Friday, June 24, 2022

Study shows “marked increase” in antisocial behaviours near Lethbridge SCS

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Lethbridge City Council has received a long-awaited urban social issues study which looks at the impacts of the Supervised Consumption Site (SCS) on the local neighbourhood.

The survey looked at the area downtown prior to the SCS opening and up, to a period of one after the site was in operation.

Dr. Em Pijl  from the University of Lethbridge conducted the study. She says it’s clear this community badly needs wrap-around services. “This study was a longitude study over 13 months which explored the perceptions and observations of people who run businesses in the downtown areas of Lethbridge. It basically shows there is increasing anti-social behaviours and social disorder related primarily to the drug crisis that is happening and other lack of services that we are experiencing”.

Pijl says Lethbridge has big city problems which aren’t getting the same funding as Calgary and Edmonton, which means there are very few places people here can go to get help for substance abuse.

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As the information above indicates, some of the findings include social disorder inciting uncertainty and fear, compromising local businesses, and the perception of a ghetto-type neighbourhood.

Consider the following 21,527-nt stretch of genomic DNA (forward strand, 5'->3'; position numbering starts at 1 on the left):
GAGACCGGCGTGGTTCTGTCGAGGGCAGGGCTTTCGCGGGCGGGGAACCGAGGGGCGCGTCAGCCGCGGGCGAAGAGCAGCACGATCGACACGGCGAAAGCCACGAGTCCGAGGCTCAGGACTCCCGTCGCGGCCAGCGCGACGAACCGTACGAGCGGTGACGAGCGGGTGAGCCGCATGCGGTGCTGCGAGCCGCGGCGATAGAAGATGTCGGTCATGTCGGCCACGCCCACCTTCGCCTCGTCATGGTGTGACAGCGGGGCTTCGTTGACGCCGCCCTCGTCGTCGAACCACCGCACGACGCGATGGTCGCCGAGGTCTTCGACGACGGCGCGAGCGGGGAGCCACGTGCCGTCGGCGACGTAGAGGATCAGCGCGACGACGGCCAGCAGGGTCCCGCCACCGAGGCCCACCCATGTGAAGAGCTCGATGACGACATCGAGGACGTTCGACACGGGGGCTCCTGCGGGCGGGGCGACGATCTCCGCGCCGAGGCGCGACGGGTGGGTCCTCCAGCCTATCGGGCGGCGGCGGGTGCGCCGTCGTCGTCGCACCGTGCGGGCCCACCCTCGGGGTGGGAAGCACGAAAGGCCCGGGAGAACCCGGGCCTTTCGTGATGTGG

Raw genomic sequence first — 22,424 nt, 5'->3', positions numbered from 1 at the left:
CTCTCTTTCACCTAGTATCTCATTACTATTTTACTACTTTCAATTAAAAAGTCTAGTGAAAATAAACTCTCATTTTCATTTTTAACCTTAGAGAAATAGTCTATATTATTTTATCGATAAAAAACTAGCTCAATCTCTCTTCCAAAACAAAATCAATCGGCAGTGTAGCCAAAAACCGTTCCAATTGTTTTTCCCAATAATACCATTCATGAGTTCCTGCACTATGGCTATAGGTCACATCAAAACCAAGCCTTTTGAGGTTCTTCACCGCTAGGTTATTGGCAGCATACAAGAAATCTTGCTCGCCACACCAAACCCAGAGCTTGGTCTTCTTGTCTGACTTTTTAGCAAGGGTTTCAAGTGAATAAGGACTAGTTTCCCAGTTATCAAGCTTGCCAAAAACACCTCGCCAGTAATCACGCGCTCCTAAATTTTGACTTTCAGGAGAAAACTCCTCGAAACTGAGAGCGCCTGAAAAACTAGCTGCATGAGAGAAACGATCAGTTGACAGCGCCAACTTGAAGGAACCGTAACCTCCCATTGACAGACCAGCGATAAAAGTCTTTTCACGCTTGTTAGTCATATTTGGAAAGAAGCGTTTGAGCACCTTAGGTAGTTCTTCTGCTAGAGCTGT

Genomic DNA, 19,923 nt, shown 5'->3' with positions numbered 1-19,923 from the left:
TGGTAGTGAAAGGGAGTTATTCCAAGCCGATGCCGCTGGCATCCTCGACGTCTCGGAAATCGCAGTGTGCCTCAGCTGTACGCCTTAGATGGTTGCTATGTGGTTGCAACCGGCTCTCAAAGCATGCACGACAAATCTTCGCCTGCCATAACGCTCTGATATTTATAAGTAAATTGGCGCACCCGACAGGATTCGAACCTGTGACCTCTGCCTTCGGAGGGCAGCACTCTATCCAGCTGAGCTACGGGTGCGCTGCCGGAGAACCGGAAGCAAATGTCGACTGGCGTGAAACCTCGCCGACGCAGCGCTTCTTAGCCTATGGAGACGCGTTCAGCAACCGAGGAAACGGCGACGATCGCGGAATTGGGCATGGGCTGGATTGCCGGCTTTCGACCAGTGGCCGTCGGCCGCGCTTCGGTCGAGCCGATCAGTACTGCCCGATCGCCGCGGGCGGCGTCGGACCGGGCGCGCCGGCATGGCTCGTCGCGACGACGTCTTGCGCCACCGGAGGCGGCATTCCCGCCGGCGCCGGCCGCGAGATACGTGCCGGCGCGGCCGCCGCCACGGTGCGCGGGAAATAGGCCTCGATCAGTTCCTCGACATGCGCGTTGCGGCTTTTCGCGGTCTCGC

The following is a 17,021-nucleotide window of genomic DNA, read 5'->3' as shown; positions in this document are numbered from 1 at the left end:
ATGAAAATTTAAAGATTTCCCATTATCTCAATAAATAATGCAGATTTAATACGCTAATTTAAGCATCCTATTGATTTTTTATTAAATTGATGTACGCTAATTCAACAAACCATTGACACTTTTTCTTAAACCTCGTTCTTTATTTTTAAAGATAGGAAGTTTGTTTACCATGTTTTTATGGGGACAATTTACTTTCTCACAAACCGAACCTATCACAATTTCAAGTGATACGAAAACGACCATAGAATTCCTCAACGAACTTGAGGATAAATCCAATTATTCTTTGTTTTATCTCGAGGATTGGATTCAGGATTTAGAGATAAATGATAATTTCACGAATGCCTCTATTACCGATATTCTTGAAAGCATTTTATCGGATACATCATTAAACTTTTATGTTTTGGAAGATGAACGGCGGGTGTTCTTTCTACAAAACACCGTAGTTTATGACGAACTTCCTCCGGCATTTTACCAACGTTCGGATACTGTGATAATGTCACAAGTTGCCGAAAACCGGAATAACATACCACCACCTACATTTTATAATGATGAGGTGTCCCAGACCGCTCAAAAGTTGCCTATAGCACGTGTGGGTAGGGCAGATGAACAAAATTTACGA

The fact a stark increase in anti-social behaviours may seem obvious to many, Andrew Malcolm, Lethbridge’s Downtown Revitilization Manager, says it’s good to a have fact-based report. “It’s nice to know what people are taking about in the community is in fact, what we are seeing through this report. For us, it validates it and it allows us to make very measured decisions going forward”.

Malcolm told media outside Council Chambers that having this baseline study completed through the University of Lethbridge is important. He notes they actually have academic data now from before the SCS opened and after, noting communities in the same boat as Lethbridge don’t have that.

“For us, it’s nice to have a statistical, arms-length report from the U of L to justify that”, says Malcolm.

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The study, which cost $10,000, was late in arriving at Council as it was supposed to have be ready back in September. Dr. Pijl told Councillors she had trouble getting some crime data from Lethbridge Police which delayed the report.

The full report is available on the City of Lethbridge web site: Lethbridge Urban Social Issues Study

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